Either billions of dollars of top-secret military hardware has been lost after launch or someone really does not want you to know about America’s newest satellite
Did US government's secret Zuma mission fail or not?
The mission, code-named Zuma, was shrouded in secrecy from the start. A SpaceX rocket was to blast off from Florida before delivering a military satellite into orbit.
Even its existence was a carefully guarded secret. Details only emerged in paperwork submitted days before its original launch date in November.
So what to make of anonymous briefings by American officials after Sunday’s launch claiming the satellite was lost after it either failed to separate from the rocket or something went wrong with the launcher.
SpaceX has pushed back against the explanations, saying it did everything right, leaving amateur satellite watchers with a burning question: either Elon Musk’s space exploration company has just lost billions of dollars of top-secret military hardware or someone really does not want you to know about America’s newest satellite.
An American official, speaking anonymously to Bloomberg, insisted the rocket had failed. Yet later, two officials said the satellite failed to separate from the second stage of the Falcon 9 rocket and is assumed to have broken up or plunged into the sea.
The satellite is assumed to be "a write-off", one of the officials told Reuters.
Marco Langbroek, a Dutch academic and part-time space watcher who tracked public information on Zuma, said the information remained “hearsay” and that shifting claims had left him sceptical of the explanations so far.
“The reports initially said that the Falcon 9 failed, and that certainly is incorrect. It didn't, as the observations from Sudan show,” he said, “and as SpaceX has stated.”
Remarkably, a pilot flying just north of Khartoum snapped a photograph of the Falcon 9 rocket that was delivering the payload.
“It started with a greenish light in the top of my front window. At first I thought it was a reflection from some light source behind me, but it turned out not to be,” said Peter Horstink, the pilot of a 747-400 freighter, in an e-mail published on Dr Langbroek’s SatTrackCam blog.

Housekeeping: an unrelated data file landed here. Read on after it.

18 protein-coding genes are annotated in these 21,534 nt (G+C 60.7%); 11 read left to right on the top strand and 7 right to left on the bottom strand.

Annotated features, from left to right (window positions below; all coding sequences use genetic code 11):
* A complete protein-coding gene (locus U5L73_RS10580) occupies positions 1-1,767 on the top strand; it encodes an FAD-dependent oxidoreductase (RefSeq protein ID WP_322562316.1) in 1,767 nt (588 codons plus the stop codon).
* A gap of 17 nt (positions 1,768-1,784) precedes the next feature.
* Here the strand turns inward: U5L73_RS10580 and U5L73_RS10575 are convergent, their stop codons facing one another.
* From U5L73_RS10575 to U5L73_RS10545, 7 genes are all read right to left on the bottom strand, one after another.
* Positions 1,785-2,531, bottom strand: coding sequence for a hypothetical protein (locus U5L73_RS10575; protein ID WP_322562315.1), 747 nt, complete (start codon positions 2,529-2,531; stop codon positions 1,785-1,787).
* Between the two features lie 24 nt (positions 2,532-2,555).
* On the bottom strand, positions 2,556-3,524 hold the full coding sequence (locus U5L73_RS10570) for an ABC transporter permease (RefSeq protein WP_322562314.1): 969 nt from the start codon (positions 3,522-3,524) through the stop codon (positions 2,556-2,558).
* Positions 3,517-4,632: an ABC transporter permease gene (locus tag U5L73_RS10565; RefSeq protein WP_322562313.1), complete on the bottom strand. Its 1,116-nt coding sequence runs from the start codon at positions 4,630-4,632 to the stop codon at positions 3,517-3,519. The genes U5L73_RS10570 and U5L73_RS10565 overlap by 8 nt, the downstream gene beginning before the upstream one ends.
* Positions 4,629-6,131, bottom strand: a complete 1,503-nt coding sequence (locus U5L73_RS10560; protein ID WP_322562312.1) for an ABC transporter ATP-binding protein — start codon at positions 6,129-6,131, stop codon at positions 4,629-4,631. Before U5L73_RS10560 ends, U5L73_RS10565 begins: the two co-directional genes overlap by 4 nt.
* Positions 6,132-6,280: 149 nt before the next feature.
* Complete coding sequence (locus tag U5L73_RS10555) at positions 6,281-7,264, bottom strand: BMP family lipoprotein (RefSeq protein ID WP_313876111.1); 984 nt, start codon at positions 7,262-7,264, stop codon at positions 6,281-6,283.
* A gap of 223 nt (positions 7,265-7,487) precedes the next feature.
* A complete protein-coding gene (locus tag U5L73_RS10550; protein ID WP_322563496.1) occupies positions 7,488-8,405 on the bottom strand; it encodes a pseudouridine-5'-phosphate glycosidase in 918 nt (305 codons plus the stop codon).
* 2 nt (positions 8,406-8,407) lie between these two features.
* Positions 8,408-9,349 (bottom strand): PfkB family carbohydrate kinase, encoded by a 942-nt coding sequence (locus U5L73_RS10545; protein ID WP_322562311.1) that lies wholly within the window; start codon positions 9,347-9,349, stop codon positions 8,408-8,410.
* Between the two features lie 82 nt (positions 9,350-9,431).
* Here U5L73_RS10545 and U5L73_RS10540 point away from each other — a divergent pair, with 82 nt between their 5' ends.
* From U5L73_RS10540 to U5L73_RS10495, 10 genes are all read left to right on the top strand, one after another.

His photograph shows a mesmerising blue spiral, an image which Dr Langbroek said was consistent with the upper section of the rocket as it depressurised and vented fuel before re-entering the earth’s atmosphere.
That suggests the upper stage of the rocket achieved orbit, he added.
Furthermore, the Joint Space Operations Centre of the US Department of Space, which detects man-made objects orbiting Earth, logged a new “payload” entry after the Zuma launch.
“So something reached orbit for at least one full revolution, otherwise this catalogue entry would not have happened,” said Dr Langbroek.
SpaceX has also disputed briefings that its rocket failed. James Gleeson, its spokesman, said initially: “We do not comment on missions of this nature; but as of right now reviews of the data indicate Falcon 9 performed nominally.”
That is aerospace engineering speak for things going according to plan.
On Tuesday, the company pushed back harder.
Gwynne Shotwell, SpaceX president, released a statement saying the Falcon 9 rocket “did everything correctly” on Sunday night and any other suggestion was “categorically false”.
It leaves as many questions as answers.
No one knows what the satellite’s role, intended mission or even which US agency was responsible for it.
A video of the mission was narrated by a SpaceX employee without offering details of the payload. The feed was cut before the satellite was due to be deployed, much like during other classified launches.
Northrop Grumman, the military contractor which built the satellite for an as yet undisclosed US agency, said it could not comment on classified missions.
For now, SpaceX says its busy programme of launches remains on schedule. Last year it recorded 18 launches and is planning even more for 2018.
Its new, more powerful rocket, the Falcon Heavy, is already on its launch pad at Nasa’s Kennedy Space Centre awaiting an engine test firing this week.
It is slated to launch by month’s end, although that date may well be pushed back once testing is complete. It has already been loaded with Mr Musk’s personal Tesla Roadster, a cheeky replacement for the usual “boilerplate satellite” — essentially a hunk of metal of the size and weight of a normal payload — used for test flights.